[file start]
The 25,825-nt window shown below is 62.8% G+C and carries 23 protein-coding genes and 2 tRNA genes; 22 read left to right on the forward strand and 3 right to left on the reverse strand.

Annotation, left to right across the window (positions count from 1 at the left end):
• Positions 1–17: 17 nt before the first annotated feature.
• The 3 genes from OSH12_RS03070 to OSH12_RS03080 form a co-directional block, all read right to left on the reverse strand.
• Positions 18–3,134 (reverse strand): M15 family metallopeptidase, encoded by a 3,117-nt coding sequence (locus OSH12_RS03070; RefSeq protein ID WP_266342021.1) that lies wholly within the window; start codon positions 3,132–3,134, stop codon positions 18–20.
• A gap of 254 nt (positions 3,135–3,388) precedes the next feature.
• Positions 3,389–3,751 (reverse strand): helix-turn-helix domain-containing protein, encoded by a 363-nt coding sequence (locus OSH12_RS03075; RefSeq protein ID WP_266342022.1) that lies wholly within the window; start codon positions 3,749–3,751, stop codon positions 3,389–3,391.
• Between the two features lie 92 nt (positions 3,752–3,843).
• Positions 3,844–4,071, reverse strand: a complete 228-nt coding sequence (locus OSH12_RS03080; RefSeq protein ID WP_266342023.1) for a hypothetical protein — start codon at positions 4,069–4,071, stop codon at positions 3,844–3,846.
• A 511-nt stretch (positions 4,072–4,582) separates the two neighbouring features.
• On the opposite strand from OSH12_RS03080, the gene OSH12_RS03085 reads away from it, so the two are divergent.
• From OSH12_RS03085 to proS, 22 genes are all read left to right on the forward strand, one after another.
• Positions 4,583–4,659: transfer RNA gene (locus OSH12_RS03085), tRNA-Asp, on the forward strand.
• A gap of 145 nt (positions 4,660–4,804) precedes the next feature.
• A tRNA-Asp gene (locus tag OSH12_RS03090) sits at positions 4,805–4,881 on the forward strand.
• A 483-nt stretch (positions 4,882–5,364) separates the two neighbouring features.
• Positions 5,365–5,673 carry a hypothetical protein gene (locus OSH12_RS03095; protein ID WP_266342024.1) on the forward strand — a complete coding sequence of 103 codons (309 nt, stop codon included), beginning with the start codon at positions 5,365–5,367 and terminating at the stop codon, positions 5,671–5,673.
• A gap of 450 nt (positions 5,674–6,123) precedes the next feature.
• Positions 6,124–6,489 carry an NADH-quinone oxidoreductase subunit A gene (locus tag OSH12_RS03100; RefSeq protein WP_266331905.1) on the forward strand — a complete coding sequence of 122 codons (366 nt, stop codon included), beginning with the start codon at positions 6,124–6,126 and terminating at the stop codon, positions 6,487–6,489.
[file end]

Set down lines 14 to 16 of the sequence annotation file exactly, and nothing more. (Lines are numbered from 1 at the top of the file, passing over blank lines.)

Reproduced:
• A gap of 145 nt (positions 4,660–4,804) precedes the next feature.
• A tRNA-Asp gene (locus tag OSH12_RS03090) sits at positions 4,805–4,881 on the forward strand.
• A 483-nt stretch (positions 4,882–5,364) separates the two neighbouring features.